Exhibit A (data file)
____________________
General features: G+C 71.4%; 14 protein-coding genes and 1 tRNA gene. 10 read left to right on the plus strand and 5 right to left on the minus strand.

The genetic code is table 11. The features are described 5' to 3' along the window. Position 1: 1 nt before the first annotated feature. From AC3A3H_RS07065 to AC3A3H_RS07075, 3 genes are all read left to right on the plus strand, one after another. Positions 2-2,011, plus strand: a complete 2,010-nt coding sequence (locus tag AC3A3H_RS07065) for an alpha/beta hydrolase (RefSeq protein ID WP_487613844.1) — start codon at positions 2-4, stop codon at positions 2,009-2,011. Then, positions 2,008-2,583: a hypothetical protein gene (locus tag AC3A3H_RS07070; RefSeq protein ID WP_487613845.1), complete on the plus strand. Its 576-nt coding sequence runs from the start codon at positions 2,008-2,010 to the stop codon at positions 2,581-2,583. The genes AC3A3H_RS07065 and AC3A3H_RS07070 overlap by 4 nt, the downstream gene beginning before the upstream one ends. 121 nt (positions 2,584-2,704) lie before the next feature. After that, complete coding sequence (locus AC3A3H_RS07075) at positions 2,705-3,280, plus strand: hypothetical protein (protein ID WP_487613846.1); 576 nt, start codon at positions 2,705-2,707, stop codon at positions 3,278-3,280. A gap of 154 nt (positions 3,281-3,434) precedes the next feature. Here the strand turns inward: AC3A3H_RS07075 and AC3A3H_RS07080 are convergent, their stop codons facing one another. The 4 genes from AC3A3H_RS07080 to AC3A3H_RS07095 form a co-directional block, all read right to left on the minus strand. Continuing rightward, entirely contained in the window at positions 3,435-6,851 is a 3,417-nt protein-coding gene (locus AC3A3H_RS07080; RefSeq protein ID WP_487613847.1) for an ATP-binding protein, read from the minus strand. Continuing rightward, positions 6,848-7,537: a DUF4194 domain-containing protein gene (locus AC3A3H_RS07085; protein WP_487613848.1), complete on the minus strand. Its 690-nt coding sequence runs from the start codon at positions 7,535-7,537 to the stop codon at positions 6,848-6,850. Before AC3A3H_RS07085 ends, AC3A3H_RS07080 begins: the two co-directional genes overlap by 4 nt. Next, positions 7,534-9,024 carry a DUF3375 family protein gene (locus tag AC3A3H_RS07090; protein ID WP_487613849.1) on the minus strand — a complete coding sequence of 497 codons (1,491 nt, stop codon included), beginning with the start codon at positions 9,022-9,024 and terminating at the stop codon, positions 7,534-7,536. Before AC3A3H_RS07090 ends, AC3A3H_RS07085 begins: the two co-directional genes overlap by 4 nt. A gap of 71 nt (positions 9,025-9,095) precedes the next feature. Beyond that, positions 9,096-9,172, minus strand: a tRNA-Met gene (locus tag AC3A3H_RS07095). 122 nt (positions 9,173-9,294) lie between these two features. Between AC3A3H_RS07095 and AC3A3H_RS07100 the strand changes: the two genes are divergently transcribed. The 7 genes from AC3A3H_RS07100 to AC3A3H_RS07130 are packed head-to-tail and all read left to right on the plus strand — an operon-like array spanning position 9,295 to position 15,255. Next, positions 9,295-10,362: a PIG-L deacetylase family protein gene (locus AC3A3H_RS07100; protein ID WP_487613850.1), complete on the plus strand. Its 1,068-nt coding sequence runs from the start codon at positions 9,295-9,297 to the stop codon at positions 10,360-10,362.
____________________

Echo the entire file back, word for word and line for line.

General features: G+C 71.4%; 14 protein-coding genes and 1 tRNA gene. 10 read left to right on the plus strand and 5 right to left on the minus strand.

The genetic code is table 11. The features are described 5' to 3' along the window. Position 1: 1 nt before the first annotated feature. From AC3A3H_RS07065 to AC3A3H_RS07075, 3 genes are all read left to right on the plus strand, one after another. Positions 2-2,011, plus strand: a complete 2,010-nt coding sequence (locus tag AC3A3H_RS07065) for an alpha/beta hydrolase (RefSeq protein ID WP_487613844.1) — start codon at positions 2-4, stop codon at positions 2,009-2,011. Then, positions 2,008-2,583: a hypothetical protein gene (locus tag AC3A3H_RS07070; RefSeq protein ID WP_487613845.1), complete on the plus strand. Its 576-nt coding sequence runs from the start codon at positions 2,008-2,010 to the stop codon at positions 2,581-2,583. The genes AC3A3H_RS07065 and AC3A3H_RS07070 overlap by 4 nt, the downstream gene beginning before the upstream one ends. 121 nt (positions 2,584-2,704) lie before the next feature. After that, complete coding sequence (locus AC3A3H_RS07075) at positions 2,705-3,280, plus strand: hypothetical protein (protein ID WP_487613846.1); 576 nt, start codon at positions 2,705-2,707, stop codon at positions 3,278-3,280. A gap of 154 nt (positions 3,281-3,434) precedes the next feature. Here the strand turns inward: AC3A3H_RS07075 and AC3A3H_RS07080 are convergent, their stop codons facing one another. The 4 genes from AC3A3H_RS07080 to AC3A3H_RS07095 form a co-directional block, all read right to left on the minus strand. Continuing rightward, entirely contained in the window at positions 3,435-6,851 is a 3,417-nt protein-coding gene (locus AC3A3H_RS07080; RefSeq protein ID WP_487613847.1) for an ATP-binding protein, read from the minus strand. Continuing rightward, positions 6,848-7,537: a DUF4194 domain-containing protein gene (locus AC3A3H_RS07085; protein WP_487613848.1), complete on the minus strand. Its 690-nt coding sequence runs from the start codon at positions 7,535-7,537 to the stop codon at positions 6,848-6,850. Before AC3A3H_RS07085 ends, AC3A3H_RS07080 begins: the two co-directional genes overlap by 4 nt. Next, positions 7,534-9,024 carry a DUF3375 family protein gene (locus tag AC3A3H_RS07090; protein ID WP_487613849.1) on the minus strand — a complete coding sequence of 497 codons (1,491 nt, stop codon included), beginning with the start codon at positions 9,022-9,024 and terminating at the stop codon, positions 7,534-7,536. Before AC3A3H_RS07090 ends, AC3A3H_RS07085 begins: the two co-directional genes overlap by 4 nt. A gap of 71 nt (positions 9,025-9,095) precedes the next feature. Beyond that, positions 9,096-9,172, minus strand: a tRNA-Met gene (locus tag AC3A3H_RS07095). 122 nt (positions 9,173-9,294) lie between these two features. Between AC3A3H_RS07095 and AC3A3H_RS07100 the strand changes: the two genes are divergently transcribed. The 7 genes from AC3A3H_RS07100 to AC3A3H_RS07130 are packed head-to-tail and all read left to right on the plus strand — an operon-like array spanning position 9,295 to position 15,255. Next, positions 9,295-10,362: a PIG-L deacetylase family protein gene (locus AC3A3H_RS07100; protein ID WP_487613850.1), complete on the plus strand. Its 1,068-nt coding sequence runs from the start codon at positions 9,295-9,297 to the stop codon at positions 10,360-10,362.